2014 Volkswagen Tiguan R-line 2.0 TSI

Faults:

After 4 years of no issues, had to fix broken coil spring and stabilizer link.

Rear brakes need replacement due to general wear and tear. All other service items done on time.

General Comments:

Pretty good car; used to be a Subaru driver and the 4-motion in this SUV is pretty good in deep snow.

Great power and response. Premium gas can get expensive.

Repairs and parts are more expensive than Japanese cars, but not by much.

Dealer tried to convince me to get oil changes every 7,500km... don't listen to them! Just follow the maintenance manual of 20000km.

Also, some air filters you can change yourself in 5 minutes. Be careful of unnecessary dealer suggest service. Brake flushing is every 3 years only.

Only annoying thing is the struts and shocks make a hissing sound when going over bumps. Don't hear it inside the car, but can't understand why it would happen.

Would you buy another car from this manufacturer? Don't Know

Review Date: 11th June, 2018

12th Jun 2018, 11:17

Re: oil change - maybe not necessarily 7,500 km, but do not leave oil changes for 20,000 km! In the UK, a fair few cars with chain drive engines are having problems because of the extended service intervals. Two mechanics I know, one an ex-BMW one, said that when oil changes are changed at long intervals, say 20-25K km, the oil filter element can crumble when they try to get it out of its housing. Conservatively, with good quality oil, 10-15K km or one year, whichever comes first.

As for the brake fluid, check the manual - almost all cars I know of need brake fluid flushed at 2 years regardless of mileage, as it is hygroscopic, and moisture absorbed can corrode brake lines from the inside.

17th Jun 2018, 03:08

Oil changes are cheap insurance against engine failure.

Given the fact that modern engines work much harder than older engines, the engines oil tends to bear the brunt of the burden of higher heat rejection.

Additionally, some repair shops use budget/substandard quality oil, compounding the problem.

Frequent oil changes go a long way towards addressing both these issues.

Just do it :)

2011 Volkswagen Tiguan 2.0 turbo gas

Summary:

A nice little all-wheel drive that will give you more traction than a non all-wheel drive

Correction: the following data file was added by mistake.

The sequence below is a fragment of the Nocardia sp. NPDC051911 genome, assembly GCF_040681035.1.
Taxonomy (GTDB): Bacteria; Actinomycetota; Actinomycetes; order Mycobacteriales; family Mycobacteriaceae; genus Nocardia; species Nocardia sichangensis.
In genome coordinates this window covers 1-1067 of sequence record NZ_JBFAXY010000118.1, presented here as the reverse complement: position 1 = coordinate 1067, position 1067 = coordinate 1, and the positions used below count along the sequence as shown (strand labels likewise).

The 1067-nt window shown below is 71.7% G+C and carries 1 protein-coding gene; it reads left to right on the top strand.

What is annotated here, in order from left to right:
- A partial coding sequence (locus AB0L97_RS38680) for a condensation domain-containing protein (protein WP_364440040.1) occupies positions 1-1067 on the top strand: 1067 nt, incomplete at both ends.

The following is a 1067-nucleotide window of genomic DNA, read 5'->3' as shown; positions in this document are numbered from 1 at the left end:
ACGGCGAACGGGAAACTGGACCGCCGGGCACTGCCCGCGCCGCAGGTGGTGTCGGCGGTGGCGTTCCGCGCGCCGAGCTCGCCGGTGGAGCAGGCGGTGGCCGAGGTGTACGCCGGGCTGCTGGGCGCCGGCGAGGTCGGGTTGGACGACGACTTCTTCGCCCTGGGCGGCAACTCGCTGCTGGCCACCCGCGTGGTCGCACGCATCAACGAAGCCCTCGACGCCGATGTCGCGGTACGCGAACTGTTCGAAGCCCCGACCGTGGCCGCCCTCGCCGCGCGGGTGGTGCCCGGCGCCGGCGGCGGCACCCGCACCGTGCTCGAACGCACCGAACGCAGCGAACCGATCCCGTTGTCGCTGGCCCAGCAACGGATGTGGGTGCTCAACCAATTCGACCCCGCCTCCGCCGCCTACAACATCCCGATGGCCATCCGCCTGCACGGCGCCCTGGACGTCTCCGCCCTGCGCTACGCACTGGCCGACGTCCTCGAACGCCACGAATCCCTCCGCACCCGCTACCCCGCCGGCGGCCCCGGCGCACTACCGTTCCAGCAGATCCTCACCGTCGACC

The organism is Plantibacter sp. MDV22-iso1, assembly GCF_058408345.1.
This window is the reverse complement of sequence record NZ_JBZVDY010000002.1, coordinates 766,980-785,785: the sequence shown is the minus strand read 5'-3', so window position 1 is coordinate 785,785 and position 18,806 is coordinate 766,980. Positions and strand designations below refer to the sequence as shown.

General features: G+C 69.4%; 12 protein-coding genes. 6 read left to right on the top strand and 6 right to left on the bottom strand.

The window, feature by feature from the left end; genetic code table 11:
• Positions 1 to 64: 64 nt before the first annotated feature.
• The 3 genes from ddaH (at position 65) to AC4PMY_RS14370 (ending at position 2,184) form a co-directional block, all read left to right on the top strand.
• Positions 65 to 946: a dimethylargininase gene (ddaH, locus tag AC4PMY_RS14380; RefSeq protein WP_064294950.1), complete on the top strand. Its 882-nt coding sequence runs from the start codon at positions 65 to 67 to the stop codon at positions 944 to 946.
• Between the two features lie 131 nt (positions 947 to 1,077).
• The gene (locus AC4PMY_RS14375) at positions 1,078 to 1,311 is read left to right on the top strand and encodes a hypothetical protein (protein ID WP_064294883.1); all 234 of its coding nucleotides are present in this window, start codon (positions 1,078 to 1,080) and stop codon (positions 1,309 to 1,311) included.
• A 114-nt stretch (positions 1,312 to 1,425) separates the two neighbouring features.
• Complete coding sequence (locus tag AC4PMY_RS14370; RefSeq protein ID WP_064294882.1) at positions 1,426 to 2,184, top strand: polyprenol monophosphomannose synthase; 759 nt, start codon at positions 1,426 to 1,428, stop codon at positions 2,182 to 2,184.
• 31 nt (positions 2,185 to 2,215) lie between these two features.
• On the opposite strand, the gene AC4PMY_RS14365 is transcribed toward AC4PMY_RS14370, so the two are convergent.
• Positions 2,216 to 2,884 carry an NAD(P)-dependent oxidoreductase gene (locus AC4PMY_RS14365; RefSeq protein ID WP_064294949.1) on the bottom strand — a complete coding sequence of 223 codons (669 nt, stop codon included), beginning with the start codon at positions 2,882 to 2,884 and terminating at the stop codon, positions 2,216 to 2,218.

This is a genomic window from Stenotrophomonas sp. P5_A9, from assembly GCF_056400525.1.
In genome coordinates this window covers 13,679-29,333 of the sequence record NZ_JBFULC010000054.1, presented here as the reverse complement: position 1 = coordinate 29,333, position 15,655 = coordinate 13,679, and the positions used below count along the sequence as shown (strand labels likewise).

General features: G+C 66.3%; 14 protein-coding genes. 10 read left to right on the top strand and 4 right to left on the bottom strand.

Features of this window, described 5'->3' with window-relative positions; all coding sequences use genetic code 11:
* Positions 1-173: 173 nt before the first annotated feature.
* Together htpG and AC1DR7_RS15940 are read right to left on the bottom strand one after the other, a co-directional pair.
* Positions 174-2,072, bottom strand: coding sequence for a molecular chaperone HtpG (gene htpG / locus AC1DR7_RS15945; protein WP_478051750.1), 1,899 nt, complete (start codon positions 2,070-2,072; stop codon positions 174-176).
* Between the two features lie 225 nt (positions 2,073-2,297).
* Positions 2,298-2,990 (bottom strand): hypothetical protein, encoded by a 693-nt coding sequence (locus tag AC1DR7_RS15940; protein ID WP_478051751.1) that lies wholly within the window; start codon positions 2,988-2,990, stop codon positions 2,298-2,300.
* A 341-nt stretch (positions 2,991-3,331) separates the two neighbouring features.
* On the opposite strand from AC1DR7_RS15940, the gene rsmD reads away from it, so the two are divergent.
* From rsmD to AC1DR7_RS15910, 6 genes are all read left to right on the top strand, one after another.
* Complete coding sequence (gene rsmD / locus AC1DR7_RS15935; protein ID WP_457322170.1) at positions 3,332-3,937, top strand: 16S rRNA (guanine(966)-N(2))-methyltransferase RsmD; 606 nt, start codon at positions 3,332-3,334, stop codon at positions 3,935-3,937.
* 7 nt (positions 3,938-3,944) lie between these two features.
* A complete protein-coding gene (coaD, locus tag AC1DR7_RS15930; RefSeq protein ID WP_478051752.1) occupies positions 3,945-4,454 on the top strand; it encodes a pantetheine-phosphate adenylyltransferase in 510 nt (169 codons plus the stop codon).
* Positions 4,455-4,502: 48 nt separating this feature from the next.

Faults:

This car has a funny key fob - you literally have to press it 5-6 times before the doors open.

The rear hatch is funny and gets stuck in between open and closed.

Recently, 2 of the 4 ignition coils went out at 55k miles. The dealer replaced them at my cost since I did not buy the extended warranty (recommended).

I live in snow country and have a Jeep Wrangler for the deep stuff. This is an all wheel/full time drive CUV. Any snow over 4" - wait for the snow plow or drive your Jeep, as this car is not a serious snow traverser with its wide, short wheels & tires.

General Comments:

This car has been mostly dependable. I had a little "close call" in the snow one snowy night on our mountain, and hit a snow bank when the tires had 30k miles on them. I admit I was driving a tad too fast for the conditions, & had to have a front-end realignment at Sears, where I also purchased new tires.

One other time it had just begun to snow down at a lower elevation, & once again we had a close call. While traveling 26 MPH in a posted 30MPH (I remember the electronic MPH sign was on) with the new tires, I attempted to go right into a slow turn and the vehicle refused. So, I went straight instead and was OK.

Again, this vehicle is not a serious snow traversing vehicle. I don't believe chains are an option due to the clearance in the wheel wells, as well as the fact it's already an all-wheel drive vehicle.

Would you buy another car from this manufacturer? Don't Know

Review Date: 8th February, 2014

29th Mar 2018, 00:50

Driving in snow has only to do with using winter tires. Put winter tires on it and leave your Wrangler in the garage. Remember: snow = winter tires. All season tires are for summer, with or without AWD.